We nostalgic Baby Boomers chose The Thunderbird Inn located just around the corner from the Historic District and the Riverfront. We were transported to the 60s when we heard Frankie Valli and the Four Seasons followed by Simon and Garfunkel piped around the property, smelled fresh popcorn and donuts in the lobby, and found RC Colas and Moon Pies in our room.
On previous trips with family I’ve enjoyed other options: a seaside rental on Tybee and the iconic Marshall House on Broughton Street.
*Check Savannah hotel deals here. Note: I have had good experiences using Travel Zoo but haven’t used the site for Savannah, so, as always, do your research before booking.
Where to Eat, Drink, and Be Merry
Most important tip in this post: Reservation. Reservation. Reservation.
Once upon a time, booking a table wasn’t required, not even at The Pirate’s House or J. Christopher’s for brunch. This time not doing so meant Kate and I sat at the bar for every brunch and dinner we had in the city. Emily and Kate’s daughter had suggested The Grey— the hottest place in town for its food, drinks, and history. Formerly a segregated bus station, the restaurant is founded on inclusion. Sadly the hostess said tables in the main dining room had been booked 60 days in advance. They are open for dinner only on Wednesday-Saturday. On Sunday, they serve brunch and dinner.
We did snag a seat in their bar car (first come, first served) then thanked our lucky stars when one of the few tables along the windows opened. My Old Fashioned and Beef stew … her champagne cocktail and first piece of chess pie… Perfection.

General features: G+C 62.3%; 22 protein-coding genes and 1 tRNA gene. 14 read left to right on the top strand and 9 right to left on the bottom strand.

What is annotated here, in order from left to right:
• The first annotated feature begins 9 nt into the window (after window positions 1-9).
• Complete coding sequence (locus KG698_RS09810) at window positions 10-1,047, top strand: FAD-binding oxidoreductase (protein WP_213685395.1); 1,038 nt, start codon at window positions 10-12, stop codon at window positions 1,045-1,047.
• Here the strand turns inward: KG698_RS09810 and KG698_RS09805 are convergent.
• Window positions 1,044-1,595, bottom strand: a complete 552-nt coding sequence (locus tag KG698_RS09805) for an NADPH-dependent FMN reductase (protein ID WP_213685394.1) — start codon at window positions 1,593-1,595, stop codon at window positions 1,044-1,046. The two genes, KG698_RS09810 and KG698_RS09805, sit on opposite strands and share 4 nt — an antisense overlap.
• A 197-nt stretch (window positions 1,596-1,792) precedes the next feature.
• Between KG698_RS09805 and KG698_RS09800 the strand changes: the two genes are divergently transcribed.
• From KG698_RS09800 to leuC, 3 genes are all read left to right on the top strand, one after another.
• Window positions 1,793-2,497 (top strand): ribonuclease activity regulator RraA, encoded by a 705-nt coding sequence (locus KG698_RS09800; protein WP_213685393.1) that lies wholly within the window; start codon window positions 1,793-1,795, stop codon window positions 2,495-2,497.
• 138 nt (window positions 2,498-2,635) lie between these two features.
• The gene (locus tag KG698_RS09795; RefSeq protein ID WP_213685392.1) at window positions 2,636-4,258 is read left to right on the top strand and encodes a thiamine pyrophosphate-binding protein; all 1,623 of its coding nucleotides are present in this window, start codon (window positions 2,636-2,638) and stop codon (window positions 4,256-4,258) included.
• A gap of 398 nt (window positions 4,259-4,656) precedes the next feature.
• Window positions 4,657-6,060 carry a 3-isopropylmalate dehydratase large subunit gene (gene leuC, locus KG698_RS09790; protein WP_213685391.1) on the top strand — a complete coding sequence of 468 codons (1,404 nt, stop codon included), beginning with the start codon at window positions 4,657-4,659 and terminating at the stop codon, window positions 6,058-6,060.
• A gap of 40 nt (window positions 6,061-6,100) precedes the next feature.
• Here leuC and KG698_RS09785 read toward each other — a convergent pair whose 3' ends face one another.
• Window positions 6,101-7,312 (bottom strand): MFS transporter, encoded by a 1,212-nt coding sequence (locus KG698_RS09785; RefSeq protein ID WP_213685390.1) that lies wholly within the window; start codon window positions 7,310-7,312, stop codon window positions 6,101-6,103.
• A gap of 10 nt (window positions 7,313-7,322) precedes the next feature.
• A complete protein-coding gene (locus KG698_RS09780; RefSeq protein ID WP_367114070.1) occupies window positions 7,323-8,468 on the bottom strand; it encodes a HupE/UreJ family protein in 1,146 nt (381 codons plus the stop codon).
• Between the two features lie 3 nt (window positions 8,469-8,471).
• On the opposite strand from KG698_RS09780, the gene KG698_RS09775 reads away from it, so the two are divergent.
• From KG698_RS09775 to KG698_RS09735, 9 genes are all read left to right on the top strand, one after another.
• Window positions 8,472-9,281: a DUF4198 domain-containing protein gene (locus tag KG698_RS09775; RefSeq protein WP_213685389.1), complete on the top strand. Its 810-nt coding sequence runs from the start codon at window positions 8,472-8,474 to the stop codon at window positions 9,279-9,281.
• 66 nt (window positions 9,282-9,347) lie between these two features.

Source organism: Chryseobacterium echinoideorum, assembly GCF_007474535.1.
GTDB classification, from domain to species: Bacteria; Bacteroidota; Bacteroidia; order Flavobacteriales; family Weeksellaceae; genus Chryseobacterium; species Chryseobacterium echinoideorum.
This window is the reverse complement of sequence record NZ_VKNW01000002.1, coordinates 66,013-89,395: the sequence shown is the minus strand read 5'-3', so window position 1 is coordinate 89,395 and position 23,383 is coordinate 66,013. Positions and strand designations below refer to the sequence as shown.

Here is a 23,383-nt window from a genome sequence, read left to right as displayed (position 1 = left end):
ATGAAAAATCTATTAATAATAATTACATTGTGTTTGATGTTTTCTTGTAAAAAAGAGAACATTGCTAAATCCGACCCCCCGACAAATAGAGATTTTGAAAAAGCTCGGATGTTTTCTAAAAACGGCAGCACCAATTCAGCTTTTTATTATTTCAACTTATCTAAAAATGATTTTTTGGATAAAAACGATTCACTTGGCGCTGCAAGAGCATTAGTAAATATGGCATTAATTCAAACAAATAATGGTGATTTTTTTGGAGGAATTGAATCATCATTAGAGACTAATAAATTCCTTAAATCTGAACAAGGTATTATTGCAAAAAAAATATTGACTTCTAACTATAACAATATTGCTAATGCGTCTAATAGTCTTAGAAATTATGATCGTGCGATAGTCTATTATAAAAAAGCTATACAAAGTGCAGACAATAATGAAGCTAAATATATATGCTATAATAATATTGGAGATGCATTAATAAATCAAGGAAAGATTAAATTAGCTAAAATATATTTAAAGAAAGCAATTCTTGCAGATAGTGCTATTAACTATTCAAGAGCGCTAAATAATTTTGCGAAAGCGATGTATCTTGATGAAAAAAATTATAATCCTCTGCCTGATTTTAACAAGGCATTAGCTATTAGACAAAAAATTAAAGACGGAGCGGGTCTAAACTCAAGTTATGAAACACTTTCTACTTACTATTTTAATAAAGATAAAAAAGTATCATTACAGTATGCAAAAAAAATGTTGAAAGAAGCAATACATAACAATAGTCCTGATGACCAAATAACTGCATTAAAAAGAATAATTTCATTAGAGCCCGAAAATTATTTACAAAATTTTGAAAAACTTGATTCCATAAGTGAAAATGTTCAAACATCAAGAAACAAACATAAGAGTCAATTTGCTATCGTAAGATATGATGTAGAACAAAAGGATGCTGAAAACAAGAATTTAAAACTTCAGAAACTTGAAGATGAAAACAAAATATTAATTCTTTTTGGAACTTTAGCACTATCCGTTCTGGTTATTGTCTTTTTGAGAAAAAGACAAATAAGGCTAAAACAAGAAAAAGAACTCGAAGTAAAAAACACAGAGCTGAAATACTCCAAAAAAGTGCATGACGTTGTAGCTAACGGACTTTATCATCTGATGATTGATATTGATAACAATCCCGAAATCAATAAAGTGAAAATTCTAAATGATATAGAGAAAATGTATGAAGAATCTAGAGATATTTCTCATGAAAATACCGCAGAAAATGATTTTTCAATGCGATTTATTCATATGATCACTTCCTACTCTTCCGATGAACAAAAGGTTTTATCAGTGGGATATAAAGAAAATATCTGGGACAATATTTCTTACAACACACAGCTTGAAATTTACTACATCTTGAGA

We ate at Savannah Seafood Shack where the crab cakes were good, but the bar space was cramped and the oysters a bit small.
We really enjoyed Saturday Brunch at Common Restaurant, located on East Broughton Street across Marshall House, where I ate my weight in fat raw oysters. The last night we had dinner at Corleone’s followed by takeaway treats next door at Lulu’s Chocolate Bar, voted “Best Martinis” and “Best Desserts in Savannah” for the last 15 years. I saved my Banana Foster cheesecake for the next morning—an incentive to rise and shine before sunrise for the 8-hour trip back to Nashville. We did not have to wait for lunch at The Crab Shack On Tybee Island, a former fishing camp and must-do. Our secret? We arrived on Sunday when they opened.
Emily’s other suggestions for next time…
Jen and Friends for martinis
The Artillery for drinks
The Prohibition (Speakeasy beside Grey we wanted to do but it was booked)
Vic’s On the River for lunch or dinner (known for their she crab soup)
Wyld on the Marshes
Also on my Next Time list…
More time at SCAD Museum of Art.
See a show at the Savannah Theatre.
The American Prohibition Museum
We found the monument below thanking the Freedom Fighters for defending Savannah. They were one of the few Black regiments that fought in the Revolutionary War. Next time I want to visit the First African Baptist Church, the oldest Black church in North America.
We saw the Tybee Lighthouse but next time I’d like to go scouting for Megladon teeth.